She even slept during the night and took a shower in the morning before leaving for Rush around 10 a.m. “I was 100 percent sure I was going to be in the hospital in labor for another 10 hours,” she says.
By Sally Lemke, MS, RN
Here’s a devastating fact for youth living in underserved neighborhoods: Poor health can translate into poor school attendance, lower educational achievement and a shorter life.
Now here’s a better one: School-based health care offers this group a chance to beat the odds.
Offered through safety-net clinics, school-based health centers provide primary, preventive and mental-health services to the children and youth who can’t otherwise access quality health care. The centers are powerful tools for addressing health equity, because they not only increase access to care but also promote educational attainment.
Research shows that kids in schools with health centers are 22 percent more likely to have had a health care visit in the past year. As an administrator for three school-based health centers serving five schools and 1,400 students on Chicago’s West Side, I see the benefits directly.
By Richard Jaffee, 1936-2018
Richard Jaffee, the chair of Rush University Medical Center‘s Board of Trustees from 2008 to 2013, died at Rush on Jan. 23. Among his immense contributions to Rush, Jaffee was the speaker at Rush University’s 2013 commencement. His speech reflects the intelligence, foresight and altruism that made Jaffee a transformational leader at Rush.
I selected health rather than health care as my topic as it encompasses all of us, not just the vast health care industry. 2053, my target year, will approximate the working life of our 2013 graduates. A look that far into the future removes us from immediate concerns and controversial issues.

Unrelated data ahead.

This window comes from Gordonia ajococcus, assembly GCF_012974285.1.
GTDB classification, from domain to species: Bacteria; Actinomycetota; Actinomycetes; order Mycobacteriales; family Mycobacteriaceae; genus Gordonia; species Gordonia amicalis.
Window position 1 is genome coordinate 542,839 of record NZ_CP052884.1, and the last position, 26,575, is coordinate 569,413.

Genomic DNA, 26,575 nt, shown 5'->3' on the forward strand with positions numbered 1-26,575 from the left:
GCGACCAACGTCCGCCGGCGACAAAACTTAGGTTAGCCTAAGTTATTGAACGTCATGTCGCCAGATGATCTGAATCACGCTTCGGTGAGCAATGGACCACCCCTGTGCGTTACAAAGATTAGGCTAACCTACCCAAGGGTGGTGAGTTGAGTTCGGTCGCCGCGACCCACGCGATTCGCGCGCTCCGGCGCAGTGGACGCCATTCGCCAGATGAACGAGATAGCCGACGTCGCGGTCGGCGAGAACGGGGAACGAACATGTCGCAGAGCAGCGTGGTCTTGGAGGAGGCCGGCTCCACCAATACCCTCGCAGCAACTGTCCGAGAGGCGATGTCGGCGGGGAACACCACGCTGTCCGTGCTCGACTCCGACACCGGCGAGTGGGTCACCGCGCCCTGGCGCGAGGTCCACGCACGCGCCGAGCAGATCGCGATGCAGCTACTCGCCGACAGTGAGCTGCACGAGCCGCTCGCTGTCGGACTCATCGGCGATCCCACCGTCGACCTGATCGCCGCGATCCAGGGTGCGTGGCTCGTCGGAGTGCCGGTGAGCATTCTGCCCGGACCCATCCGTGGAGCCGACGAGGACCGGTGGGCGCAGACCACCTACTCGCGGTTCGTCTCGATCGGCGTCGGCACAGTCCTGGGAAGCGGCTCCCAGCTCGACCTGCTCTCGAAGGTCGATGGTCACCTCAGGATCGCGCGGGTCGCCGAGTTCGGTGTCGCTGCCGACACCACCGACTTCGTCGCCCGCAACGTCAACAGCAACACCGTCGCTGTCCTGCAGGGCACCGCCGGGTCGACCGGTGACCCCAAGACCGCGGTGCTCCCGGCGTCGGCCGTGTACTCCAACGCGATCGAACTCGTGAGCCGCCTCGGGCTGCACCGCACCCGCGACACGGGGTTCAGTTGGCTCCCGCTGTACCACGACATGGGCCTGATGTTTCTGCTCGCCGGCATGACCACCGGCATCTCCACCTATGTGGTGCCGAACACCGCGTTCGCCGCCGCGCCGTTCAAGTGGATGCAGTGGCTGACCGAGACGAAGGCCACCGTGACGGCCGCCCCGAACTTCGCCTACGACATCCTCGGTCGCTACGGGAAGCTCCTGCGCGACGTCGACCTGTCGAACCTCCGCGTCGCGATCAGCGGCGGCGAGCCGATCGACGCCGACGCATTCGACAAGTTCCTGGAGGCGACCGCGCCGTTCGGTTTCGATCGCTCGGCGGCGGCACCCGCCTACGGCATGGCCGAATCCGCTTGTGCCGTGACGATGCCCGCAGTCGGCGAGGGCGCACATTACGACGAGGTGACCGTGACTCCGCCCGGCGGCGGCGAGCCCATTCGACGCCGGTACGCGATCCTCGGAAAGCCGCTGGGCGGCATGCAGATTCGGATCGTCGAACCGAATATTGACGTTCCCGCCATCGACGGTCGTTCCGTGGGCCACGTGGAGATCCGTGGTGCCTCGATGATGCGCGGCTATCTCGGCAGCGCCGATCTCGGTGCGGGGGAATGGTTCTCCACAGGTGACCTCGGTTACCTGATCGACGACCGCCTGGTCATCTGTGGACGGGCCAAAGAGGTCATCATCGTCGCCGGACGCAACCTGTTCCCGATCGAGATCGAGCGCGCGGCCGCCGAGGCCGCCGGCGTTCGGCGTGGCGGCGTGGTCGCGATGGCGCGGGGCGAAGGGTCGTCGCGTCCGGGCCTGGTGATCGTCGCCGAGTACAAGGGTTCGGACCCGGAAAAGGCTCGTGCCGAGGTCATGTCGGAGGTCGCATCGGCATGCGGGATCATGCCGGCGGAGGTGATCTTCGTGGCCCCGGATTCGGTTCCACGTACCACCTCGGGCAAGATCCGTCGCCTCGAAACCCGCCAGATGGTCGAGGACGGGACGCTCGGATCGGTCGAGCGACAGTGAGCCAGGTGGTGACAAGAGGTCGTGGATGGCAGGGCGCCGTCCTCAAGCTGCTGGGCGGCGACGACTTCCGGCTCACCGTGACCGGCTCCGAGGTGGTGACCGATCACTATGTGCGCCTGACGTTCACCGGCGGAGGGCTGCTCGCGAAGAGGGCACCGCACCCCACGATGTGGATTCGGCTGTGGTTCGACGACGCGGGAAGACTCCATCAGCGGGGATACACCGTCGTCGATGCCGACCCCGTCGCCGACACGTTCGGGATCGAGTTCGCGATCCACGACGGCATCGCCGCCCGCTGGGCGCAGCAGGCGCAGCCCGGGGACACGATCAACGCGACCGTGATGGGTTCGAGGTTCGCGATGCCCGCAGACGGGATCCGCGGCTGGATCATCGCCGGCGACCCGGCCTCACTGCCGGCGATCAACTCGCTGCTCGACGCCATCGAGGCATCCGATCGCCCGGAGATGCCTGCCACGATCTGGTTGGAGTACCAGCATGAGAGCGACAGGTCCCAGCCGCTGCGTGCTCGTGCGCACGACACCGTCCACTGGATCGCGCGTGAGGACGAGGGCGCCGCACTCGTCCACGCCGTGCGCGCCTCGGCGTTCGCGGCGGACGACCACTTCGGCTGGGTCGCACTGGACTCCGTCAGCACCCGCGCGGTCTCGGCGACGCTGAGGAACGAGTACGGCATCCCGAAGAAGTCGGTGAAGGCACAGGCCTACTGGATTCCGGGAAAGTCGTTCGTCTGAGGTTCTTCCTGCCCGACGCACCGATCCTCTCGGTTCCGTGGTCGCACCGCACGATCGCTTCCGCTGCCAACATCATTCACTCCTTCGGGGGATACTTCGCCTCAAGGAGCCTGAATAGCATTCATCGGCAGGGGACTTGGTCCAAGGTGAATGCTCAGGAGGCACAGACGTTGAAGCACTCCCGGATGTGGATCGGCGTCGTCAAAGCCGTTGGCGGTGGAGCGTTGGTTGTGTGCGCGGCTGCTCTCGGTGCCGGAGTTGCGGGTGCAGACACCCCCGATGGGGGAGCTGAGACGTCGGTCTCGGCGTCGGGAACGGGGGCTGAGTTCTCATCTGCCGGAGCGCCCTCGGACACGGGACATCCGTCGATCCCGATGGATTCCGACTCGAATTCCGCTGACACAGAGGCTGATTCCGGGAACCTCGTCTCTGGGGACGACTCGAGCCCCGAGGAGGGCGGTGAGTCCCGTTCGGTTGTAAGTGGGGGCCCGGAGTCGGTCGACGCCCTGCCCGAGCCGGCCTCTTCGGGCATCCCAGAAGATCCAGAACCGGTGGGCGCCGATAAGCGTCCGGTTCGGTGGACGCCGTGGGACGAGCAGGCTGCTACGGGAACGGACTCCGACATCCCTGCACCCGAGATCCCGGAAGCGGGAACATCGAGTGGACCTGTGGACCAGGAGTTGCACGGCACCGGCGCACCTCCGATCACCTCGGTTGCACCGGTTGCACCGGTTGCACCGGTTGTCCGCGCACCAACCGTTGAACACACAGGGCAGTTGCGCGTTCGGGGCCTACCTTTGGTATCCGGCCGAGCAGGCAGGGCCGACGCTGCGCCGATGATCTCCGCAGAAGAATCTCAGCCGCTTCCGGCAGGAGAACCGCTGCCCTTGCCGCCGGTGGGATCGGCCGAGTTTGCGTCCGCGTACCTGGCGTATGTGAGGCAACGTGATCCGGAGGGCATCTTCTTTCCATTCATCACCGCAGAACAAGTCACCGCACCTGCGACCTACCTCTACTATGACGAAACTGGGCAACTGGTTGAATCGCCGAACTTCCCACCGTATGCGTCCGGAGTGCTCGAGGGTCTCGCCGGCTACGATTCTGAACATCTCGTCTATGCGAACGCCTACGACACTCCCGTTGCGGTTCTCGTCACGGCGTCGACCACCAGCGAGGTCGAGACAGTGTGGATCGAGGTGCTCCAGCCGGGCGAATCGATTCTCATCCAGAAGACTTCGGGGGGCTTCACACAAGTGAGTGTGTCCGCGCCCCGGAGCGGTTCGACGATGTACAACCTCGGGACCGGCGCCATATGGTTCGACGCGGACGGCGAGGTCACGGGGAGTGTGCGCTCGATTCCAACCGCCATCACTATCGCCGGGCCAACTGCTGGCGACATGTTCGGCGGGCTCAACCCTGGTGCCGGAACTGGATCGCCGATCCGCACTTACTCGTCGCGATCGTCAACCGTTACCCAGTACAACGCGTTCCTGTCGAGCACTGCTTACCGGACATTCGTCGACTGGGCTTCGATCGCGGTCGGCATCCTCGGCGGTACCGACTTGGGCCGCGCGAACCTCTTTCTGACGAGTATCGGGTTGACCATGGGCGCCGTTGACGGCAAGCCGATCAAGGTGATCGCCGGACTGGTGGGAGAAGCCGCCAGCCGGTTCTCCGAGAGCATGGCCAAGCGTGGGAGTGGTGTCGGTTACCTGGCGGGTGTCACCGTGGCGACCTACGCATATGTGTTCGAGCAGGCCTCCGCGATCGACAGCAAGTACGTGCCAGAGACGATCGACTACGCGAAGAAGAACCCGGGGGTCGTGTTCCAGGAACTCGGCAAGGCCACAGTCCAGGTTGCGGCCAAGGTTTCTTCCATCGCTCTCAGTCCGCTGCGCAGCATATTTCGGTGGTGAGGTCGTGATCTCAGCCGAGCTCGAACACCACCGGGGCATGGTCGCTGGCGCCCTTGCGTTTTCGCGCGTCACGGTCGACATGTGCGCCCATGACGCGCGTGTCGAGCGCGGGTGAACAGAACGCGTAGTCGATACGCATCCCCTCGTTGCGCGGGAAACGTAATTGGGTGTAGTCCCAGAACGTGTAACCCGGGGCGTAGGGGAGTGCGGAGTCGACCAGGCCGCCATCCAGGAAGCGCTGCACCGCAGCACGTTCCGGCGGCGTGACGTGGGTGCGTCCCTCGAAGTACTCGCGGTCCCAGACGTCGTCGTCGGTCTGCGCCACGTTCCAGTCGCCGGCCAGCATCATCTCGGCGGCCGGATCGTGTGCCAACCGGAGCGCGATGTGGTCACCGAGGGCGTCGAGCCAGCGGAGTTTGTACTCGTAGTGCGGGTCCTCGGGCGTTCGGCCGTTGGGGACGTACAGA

Let’s look at our health in three time frames: past, present and future. As Lincoln said in his House Divided Speech “If we know where we have been and where we are now, we can best understand where we where we are headed.”
When I was born in 1936, I was expected to live to 61. If I were born today, that number would be 81. Now that I am 77, the statisticians have assigned me 10 more years. Thank you very much.
Gina meets with medical oncologist Marta Batus, MD, and thoracic surgeon Christopher Seder, MD.
As a lifelong smoker, Gina knew the risks of smoking — but, like many people, she pushed these thoughts out of her mind.
“For years, my very dearest friend and I would sit on the phone together, have coffee and smoke cigarettes,” Gina remembers. “Then she was diagnosed with lung cancer and died from it. Even though I saw what she and her family went through, I was still in denial that anything could happen to me.”
Five years ago, at age 70, Gina got a wake-up call to start taking control of her health: She was diagnosed with breast cancer.
She had a mastectomy at Rush and was soon cancer-free. With a new lease on life, she began running, cut down to three cigarettes a day, and started listening to shamanic drum chants and doing positive-thinking exercises. She also continued her regular breast cancer follow-ups at Rush with medical oncologist Melody Cobleigh, MD, and nurse practitioner Teri Dougherty, NP.
Still, Gina’s smoking history and age put her at high risk for lung cancer. So at an appointment last summer, Dougherty talked to Gina about her risk factors and suggested that Gina was a good candidate for a lung cancer screening test — a low-dose CT scan that can detect lung cancer at its earliest stages, before symptoms arise and when it may be most curable.